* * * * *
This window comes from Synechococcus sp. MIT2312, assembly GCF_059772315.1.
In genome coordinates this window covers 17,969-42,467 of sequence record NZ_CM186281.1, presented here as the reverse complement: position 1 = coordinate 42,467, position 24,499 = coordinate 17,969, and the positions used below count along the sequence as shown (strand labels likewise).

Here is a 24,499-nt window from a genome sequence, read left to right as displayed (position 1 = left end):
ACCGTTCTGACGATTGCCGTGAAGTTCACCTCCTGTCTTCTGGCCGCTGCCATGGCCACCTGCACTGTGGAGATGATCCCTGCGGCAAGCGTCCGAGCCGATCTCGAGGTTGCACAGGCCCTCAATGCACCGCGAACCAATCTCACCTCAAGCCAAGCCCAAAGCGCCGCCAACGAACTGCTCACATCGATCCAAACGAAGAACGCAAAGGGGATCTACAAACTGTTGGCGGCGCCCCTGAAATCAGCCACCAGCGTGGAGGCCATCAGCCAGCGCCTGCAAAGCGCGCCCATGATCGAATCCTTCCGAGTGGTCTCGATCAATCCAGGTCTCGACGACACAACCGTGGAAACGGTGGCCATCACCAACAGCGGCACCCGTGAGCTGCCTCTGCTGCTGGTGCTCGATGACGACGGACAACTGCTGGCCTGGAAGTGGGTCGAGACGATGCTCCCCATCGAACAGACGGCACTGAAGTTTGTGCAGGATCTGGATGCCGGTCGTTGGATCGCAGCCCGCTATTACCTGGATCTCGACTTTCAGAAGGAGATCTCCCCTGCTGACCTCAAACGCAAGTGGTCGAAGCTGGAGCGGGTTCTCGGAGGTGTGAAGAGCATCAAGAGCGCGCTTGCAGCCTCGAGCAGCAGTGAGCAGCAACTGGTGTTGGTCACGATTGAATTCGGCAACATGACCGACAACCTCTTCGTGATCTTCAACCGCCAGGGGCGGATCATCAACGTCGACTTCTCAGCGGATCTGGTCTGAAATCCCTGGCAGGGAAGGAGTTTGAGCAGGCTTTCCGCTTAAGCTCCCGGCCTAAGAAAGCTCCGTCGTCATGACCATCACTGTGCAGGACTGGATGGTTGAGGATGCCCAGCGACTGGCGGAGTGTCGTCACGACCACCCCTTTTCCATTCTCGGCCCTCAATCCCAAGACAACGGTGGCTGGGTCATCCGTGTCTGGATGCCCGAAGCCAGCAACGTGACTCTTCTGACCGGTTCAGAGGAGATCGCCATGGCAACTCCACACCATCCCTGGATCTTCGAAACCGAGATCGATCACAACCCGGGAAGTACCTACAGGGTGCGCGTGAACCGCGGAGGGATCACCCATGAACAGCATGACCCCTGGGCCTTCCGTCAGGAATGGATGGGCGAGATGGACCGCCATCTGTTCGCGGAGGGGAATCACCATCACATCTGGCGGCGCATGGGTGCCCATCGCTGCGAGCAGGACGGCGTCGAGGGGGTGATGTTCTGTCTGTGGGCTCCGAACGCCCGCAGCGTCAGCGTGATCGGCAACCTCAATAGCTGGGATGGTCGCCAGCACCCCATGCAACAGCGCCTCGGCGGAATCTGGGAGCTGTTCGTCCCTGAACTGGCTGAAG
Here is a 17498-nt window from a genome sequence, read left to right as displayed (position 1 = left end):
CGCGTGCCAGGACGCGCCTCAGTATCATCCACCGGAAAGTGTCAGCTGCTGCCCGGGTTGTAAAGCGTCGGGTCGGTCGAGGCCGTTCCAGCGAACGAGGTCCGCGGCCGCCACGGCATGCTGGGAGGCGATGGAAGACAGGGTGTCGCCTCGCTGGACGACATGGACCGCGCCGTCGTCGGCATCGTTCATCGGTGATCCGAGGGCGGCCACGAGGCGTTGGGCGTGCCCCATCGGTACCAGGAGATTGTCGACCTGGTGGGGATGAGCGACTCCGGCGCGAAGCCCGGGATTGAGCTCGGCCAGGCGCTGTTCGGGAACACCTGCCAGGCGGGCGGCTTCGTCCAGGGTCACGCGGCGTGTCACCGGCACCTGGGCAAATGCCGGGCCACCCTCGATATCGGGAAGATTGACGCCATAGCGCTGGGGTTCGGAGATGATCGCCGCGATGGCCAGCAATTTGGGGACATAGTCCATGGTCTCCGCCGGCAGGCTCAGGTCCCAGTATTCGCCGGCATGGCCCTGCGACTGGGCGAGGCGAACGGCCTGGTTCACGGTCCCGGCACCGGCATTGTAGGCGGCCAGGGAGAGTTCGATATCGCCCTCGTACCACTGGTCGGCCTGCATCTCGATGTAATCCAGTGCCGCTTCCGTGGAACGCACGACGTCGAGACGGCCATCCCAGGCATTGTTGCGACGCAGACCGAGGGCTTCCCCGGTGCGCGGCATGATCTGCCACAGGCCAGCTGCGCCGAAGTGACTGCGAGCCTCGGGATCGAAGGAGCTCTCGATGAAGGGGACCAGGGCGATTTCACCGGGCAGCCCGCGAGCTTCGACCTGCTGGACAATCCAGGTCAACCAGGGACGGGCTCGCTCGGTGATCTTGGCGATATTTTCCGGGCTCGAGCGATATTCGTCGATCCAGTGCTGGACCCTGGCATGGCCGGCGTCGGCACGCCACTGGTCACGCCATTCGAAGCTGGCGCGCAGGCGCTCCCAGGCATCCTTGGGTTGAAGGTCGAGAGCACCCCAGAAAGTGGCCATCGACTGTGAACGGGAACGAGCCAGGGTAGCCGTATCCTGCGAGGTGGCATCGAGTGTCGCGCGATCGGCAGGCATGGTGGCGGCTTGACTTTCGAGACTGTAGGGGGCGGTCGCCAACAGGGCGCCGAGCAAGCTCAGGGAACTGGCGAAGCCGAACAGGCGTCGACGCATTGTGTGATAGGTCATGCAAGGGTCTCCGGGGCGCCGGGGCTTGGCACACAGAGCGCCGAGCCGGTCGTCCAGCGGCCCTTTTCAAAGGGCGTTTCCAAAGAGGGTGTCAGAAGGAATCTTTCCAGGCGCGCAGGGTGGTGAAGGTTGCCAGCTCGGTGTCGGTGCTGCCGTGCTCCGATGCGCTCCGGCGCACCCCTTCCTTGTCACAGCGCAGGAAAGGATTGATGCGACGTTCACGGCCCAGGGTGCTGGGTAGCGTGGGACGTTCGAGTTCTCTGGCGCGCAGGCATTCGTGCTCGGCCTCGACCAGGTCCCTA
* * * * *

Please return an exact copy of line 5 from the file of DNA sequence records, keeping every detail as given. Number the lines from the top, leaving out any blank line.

Here is a 17498-nt window from a genome sequence, read left to right as displayed (position 1 = left end):